When my daughter was in high school, I noticed that, like a typical teenager, she was very impressed with Hollywood, celebrities, fashion, and all that goes with a love and admiration for the world. Rather than insert my opinions into what I believed should be her priorities and what I hoped she would spend less time and energy on, I began to pray 1 John 2:15-16 over her: “Do not love the world nor the things in the world…” I didn’t see immediate results, but instead of talking to her about God and His Word, I talked to God about her and His Word. And I continued to pray that verse in connection with her life and priorities. Within a year of beginning to pray that verse over her life, she chose a Christian university to attend, went on an overseas community service project in which she shared the love of Jesus with Muslim teenagers, and she came home a different young woman—one who was ready to live simply, biblically, and without an interest in the world and what it had to offer.
Ask God for specific scriptures to pray concerning your loved ones. There is power in Scripture and God says “It will not return to Me empty, without accomplishing what I desire, and without succeeding in the purpose for which I sent it” (Isaiah 55:11).
5. Pray for their hearts, not just their health and material needs.
We tend to ask others to pray for us for the physical – our health, our relationships, our financial provision, our vocation, and so on. Others may ask you to pray for certain things they believe they need or want. Yet our hearts are most important to God and He will often answer in a way that most benefits our relationship with Him.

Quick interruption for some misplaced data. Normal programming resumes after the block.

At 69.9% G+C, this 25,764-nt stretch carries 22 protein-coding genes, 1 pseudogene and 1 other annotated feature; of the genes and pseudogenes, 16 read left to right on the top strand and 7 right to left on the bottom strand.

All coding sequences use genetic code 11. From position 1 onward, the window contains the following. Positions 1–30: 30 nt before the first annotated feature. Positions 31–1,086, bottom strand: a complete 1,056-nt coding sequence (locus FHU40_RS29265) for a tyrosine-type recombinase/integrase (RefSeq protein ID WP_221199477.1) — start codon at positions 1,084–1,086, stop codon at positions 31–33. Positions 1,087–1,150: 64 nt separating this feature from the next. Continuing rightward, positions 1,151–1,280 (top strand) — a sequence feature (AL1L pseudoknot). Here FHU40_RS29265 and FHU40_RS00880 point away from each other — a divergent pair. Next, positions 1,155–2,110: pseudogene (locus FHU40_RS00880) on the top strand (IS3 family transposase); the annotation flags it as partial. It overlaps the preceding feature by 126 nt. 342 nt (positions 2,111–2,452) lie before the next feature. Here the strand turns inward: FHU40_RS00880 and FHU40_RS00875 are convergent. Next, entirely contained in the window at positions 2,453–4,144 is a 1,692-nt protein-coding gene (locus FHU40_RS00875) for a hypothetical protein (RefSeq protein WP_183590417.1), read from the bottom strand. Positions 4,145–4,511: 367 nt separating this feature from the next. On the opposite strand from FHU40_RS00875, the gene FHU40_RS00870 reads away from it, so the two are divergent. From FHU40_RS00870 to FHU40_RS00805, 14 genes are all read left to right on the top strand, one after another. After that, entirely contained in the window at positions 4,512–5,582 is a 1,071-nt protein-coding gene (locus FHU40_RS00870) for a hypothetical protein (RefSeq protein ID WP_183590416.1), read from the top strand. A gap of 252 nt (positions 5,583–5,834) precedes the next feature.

As a mom, I often pray for my adult daughter’s financial situation. I pray that God will give her wisdom when it comes to saving, spending, and exercising proper stewardship over all God has given her. Mostly, I pray God will provide all she needs. But more important than her material provision is her spiritual condition. When I think back to my financial concerns when I was in my 20s and 30s, I realize those concerns (and many times, anxieties) taught me how to pray and rely on God when I couldn’t make things happen myself. Now, instead of praying, “God please provide all she needs,” the prayer is, “Do whatever it takes in her life to keep her closely knit to You, relying on You, praising You, and discovering daily that You are capable of sustaining her through the ups and downs in her life.”
Pray for others’ spiritual condition, not just for their physical or emotional condition, so that you can echo the Apostle John’s words in 3 John 1:4: “I have no greater joy than this, to hear of my children [or other loved ones] walking in the truth.”
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